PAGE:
Malaysia’s economy grew at its fastest pace in two years in the first quarter, Bank Negara Malaysia said yesterday, boosted by stronger domestic demand and a pickup in exports.
Southeast Asia’s third-biggest economy expanded 5.6 percent year-on-year in the January-to-March period, compared with 4.1 percent in the same period last year and 4.5 percent in last year’s October-to-December period.
The result — much better than the 4.8 percent forecast in a survey by Bloomberg News — marks the third consecutive quarter of improving growth and is the fastest since the start of 2015.
“It’s a lot stronger than expected and it was partly due to a rebound in exports and commodity prices,” CIMB Private Banking economist Song Seng Wun (宋城煥) said.
Bank Negara said growth would be sustained this year as the global economy showed signs of improvement, while domestic demand remained healthy.
“The economy is on track to register higher growth in 2017,” the central bank said in a statement. “Domestic demand is projected to continue to expand. Exports are expected to benefit from the improvement in global growth.”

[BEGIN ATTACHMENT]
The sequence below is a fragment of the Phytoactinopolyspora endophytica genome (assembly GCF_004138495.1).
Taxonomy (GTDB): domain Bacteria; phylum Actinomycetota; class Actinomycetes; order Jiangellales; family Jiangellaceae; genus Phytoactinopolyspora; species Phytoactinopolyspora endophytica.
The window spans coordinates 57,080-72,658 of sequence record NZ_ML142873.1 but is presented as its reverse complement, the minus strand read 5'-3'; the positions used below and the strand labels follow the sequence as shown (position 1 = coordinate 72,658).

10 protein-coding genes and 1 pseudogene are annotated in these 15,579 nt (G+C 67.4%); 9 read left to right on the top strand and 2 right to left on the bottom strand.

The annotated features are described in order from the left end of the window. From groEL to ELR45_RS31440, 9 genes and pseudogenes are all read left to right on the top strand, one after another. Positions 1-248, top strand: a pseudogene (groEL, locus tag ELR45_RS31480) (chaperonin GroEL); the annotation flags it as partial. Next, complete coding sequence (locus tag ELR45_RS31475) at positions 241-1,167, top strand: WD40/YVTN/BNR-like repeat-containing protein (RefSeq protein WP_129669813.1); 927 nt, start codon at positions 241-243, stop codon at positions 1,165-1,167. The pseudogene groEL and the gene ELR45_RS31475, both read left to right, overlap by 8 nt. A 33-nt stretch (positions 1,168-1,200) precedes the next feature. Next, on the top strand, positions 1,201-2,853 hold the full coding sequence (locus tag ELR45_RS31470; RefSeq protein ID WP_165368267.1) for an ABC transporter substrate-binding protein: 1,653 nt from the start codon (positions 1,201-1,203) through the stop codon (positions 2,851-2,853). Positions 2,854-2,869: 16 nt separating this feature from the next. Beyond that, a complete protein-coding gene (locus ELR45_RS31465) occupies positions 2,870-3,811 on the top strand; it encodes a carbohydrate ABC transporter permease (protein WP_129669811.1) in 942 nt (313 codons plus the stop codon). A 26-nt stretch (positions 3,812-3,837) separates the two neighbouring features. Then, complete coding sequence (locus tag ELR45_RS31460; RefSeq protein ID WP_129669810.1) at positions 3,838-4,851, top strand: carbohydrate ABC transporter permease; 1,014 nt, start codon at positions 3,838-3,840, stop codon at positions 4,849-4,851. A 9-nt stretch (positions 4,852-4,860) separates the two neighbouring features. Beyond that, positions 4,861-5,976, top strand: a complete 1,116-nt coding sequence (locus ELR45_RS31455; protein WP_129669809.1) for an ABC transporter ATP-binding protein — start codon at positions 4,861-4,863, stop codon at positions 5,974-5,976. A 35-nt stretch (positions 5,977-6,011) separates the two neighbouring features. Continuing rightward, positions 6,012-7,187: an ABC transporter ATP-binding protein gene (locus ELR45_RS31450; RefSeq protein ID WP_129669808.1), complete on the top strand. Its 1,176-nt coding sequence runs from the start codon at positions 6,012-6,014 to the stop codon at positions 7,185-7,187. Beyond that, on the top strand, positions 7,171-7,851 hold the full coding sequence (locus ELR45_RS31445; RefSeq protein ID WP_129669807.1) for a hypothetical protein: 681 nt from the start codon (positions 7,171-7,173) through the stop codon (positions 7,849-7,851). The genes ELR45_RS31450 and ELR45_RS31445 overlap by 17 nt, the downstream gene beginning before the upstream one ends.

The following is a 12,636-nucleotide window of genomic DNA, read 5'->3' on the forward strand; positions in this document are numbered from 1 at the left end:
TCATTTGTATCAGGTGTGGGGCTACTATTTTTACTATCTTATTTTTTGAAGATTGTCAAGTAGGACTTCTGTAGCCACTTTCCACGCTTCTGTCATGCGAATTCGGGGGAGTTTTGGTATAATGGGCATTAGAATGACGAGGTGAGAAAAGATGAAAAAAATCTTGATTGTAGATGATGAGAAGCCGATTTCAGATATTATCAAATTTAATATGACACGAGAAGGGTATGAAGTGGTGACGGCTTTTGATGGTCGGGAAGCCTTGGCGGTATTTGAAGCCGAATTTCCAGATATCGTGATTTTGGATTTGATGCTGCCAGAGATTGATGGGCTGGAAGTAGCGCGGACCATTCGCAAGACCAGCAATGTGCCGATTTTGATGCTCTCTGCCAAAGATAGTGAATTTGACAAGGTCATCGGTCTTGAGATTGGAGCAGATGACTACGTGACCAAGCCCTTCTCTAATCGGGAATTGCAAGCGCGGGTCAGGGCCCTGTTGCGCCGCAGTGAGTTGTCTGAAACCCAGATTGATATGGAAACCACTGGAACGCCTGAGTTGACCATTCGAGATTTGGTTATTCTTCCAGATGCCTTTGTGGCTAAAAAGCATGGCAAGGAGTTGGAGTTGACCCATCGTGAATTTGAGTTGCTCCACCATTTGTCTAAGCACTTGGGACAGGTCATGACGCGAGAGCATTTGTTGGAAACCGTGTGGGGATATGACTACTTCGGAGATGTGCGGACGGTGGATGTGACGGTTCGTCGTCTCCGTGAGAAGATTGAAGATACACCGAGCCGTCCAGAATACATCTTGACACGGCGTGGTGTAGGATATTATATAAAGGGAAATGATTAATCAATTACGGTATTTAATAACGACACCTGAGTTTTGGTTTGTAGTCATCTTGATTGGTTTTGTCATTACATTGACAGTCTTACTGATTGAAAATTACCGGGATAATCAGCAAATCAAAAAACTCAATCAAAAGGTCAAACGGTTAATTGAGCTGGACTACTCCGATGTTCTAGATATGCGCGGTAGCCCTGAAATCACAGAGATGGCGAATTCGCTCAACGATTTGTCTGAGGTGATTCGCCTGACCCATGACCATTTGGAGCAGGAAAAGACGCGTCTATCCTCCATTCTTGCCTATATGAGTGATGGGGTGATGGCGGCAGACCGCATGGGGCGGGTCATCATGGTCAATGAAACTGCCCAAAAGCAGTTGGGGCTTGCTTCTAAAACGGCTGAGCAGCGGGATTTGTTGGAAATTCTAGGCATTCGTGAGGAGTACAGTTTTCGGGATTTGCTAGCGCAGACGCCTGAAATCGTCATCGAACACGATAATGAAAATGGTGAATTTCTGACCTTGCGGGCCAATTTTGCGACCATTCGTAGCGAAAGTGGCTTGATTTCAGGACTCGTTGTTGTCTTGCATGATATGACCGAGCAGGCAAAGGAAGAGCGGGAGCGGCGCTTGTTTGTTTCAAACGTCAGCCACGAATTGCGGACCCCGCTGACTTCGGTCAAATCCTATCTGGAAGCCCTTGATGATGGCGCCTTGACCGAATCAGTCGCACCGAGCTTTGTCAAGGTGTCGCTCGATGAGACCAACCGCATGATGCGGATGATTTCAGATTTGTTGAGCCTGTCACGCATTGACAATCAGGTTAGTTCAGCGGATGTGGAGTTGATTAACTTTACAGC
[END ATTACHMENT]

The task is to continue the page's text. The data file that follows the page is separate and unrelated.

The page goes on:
The figures come after export-reliant Malaysia recovers from years of falling oil prices and weak overseas demand.
The economy is forecast to grow 4.3 percent to 4.8 percent this year, but the central bank said that ringgit volatility might resurface on external uncertainties, including the pace of US interest rate normalization, global oil price fluctuations, and developments in global politics and financial markets.
The ringgit has climbed 3.7 percent against the US dollar this year, after depreciating almost 8 percent in the last quarter of last year amid a crackdown on the offshore forwards market.
Malaysia’s GDP growth hit 4.2 percent last year, slowing from 5 percent in 2015 and 6 percent in 2014.
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